Oliver de la Paz and I met when we and other Boston writers volunteered for the 2019 Writers for Migrant Justice movement. An efficient organizer, he moved swiftly through every task with the most affable demeanor. While there wasn’t time then to learn his backstory, I wanted to know more about this well-published poet who cared for migrant justice and worked so hard and amicably.
More recently, in a corner booth at a tapas restaurant in Worcester, we filled ourselves, and talked about his latest book, his formative experiences, and his vision for poetry communities. Not only did his welcoming and cheerful presence shine through again, but so did all the ways that he is a poet who deeply values service.
Oliver de la Paz describes himself as an introvert happy to work behind the scenes, but he nonetheless sets out on multiple-city book tours to “support his family’s immigrant story.” Facing poverty and political persecution when Ferdinand Marcos declared martial law, his parents immigrated with Oliver from the Luzon island in the Philippines to eastern Oregon in the United States in 1972. Over the years his father was “savvy enough” to petition for multiple members of their extended family to join them in the United States.
Although his grandparents, aunts, and uncles lived close, de la Paz was still plagued by loneliness, the reality that no other kids looked like him, and so many moments in which nothing happened. His story consequently harbors a sense of isolation: In Ontario, Ore., in Malheur County — French for “bad luck” — his family came together to watch TV “bored together,” he half-joked. In de la Paz’s sixth and latest poetry collection, “The Diaspora Sonnets,” “nothing” repeats in multiple titles; nothingness insists on being a crucial part of the tapestry.
This new collection, which received the 2023 New England Book Award for poetry and was longlisted for this year’s National Book Award, travels deep into his family story, sharing his parents’ and grandparents’ experiences alongside his own. While his readers may find the orchard landscape familiar from former books, in this one we meet the workers who tend the orchards: migrant families de la Paz knew in Eastern Oregon, and his own young self working in the orchards from fourth to sixth grade, able to fit into small spaces and stay low to the ground to weed. In the poems, his attention to labor recurs in his father’s clocking in, and in the ever-important coin one acquires from labor to feed the family.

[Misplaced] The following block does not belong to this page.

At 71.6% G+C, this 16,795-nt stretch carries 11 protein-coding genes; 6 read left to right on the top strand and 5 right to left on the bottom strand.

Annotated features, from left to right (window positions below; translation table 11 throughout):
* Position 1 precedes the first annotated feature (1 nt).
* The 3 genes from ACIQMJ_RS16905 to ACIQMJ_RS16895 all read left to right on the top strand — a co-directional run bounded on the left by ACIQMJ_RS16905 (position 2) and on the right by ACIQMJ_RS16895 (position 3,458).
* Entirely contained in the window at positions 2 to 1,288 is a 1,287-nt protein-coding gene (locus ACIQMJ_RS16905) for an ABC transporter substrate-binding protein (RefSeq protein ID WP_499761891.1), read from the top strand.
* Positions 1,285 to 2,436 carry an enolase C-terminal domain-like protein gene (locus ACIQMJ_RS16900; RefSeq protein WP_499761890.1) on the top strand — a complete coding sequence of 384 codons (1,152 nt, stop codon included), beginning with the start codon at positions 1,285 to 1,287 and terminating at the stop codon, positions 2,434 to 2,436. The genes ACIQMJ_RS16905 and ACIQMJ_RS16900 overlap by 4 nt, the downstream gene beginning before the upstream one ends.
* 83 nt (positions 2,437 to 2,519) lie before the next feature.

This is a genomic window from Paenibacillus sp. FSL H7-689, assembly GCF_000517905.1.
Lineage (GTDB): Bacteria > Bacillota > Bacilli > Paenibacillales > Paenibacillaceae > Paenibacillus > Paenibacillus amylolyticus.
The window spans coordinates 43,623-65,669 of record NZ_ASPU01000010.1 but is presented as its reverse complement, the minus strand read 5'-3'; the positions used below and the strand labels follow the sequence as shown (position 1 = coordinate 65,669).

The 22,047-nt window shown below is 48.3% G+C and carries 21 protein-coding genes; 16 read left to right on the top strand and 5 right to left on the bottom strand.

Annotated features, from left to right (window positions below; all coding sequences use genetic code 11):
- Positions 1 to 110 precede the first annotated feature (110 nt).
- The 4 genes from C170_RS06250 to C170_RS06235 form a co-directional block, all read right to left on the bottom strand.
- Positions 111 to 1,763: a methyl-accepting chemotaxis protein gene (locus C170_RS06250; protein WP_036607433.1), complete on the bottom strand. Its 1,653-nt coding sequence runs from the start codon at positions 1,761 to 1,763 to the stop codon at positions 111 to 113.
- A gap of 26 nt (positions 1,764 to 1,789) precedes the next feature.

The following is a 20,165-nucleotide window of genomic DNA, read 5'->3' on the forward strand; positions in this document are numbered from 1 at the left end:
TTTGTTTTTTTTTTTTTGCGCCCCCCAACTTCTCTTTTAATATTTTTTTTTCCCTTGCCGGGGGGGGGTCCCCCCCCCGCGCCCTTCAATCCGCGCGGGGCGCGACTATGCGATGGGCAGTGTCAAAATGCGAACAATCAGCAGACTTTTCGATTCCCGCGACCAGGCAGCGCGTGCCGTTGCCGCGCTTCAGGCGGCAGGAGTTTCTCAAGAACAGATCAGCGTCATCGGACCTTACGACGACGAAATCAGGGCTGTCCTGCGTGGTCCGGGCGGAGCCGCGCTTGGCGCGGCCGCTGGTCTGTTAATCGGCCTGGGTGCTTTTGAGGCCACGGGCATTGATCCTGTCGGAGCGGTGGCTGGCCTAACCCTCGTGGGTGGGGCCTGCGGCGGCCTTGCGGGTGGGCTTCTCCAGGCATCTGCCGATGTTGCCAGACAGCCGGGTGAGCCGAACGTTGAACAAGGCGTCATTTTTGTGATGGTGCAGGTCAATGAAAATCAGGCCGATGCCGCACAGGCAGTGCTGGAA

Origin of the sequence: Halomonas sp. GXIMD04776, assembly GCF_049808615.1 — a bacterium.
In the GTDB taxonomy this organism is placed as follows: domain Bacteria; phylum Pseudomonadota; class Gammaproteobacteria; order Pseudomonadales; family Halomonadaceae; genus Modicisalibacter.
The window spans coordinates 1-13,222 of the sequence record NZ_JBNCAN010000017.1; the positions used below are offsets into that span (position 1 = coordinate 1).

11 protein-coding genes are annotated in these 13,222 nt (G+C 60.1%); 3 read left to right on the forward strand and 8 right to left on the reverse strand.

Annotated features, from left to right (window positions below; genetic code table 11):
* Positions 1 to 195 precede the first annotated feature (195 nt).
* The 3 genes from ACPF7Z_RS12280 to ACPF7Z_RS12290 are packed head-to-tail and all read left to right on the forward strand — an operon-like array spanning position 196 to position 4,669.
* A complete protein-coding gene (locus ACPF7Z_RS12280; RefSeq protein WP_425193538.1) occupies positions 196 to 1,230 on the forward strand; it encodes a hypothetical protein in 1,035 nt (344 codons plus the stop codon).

Why poetry? I asked. De la Paz remembers the first poems he read by Robert Penn Warren in the one poetry book in his house, part of their Reader’s Digest collection, a strange outlier among medical and auditing books. In the thrill of encountering these strange lines in the sixth grade, he started “imitating them, messing around” on a manual typewriter and writing his own poems.
In college he majored in English and biology, and headed for a career in medicine. After graduation, he worked as an emergency medical technician during the tumultuous events of the Los Angeles 1992 uprisings and the 1994 Northridge earthquake, subsequently realizing that the adrenaline-pumping atmosphere was not his “tone.” He then switched to a job as a social worker in assisted living housing.
Throughout all of this, his love for poetry remained. Though he rarely encountered Asian American writers in his college course readings, eventually, while applying to MFA programs, he found personal resonance in the books of then-newly published Asian American poets: Li-Young Lee’s “Rose” and Marilyn Chin’s “Dwarf Bamboo.” Those poems, he said, gave him even more permission to pursue his own poetry writing, and to further honor his family’s history.
“My family’s story is about fear and worry, yes,” he said. “But it’s first a story about love and wanting what’s best for those you love.”
“The Diaspora Sonnets”’s origin story reaffirms the devotion to service and connection I noted when I first met de la Paz. The sonnets began as postcards he wrote to people in the Kundiman community, an organization that has supported hundreds of Asian American poets and writers since 2002. (He is a founding member.) As he participated in the postcard exchange, sending out 30 to 40 postcards in 2016 and 2017, he also took photographs of them. His musings later formed the basis of the collection. Revising them into sonnets, he said, required less narrative detail but a deeper focus on creating a mood and atmosphere.
De la Paz, a father of three boys, is an associate professor in the College of the Holy Cross’s English department, and also teaches in the MFA program at Pacific Lutheran University. As Worcester’s current poet laureate, he seeks to extend visibility, access, and funding for programs already in place, such as the Worcester County Poetry Association and The Poet’s Cauldron; and to collaborate with others such as the New England Botanic Garden at Tower Hill. In this, as in his life and other work, his poetics bloom in the service of others.
Cheryl Clark Vermeulen, poet and translator, is visiting associate professor at MassArt and poetry editor at Pangyrus.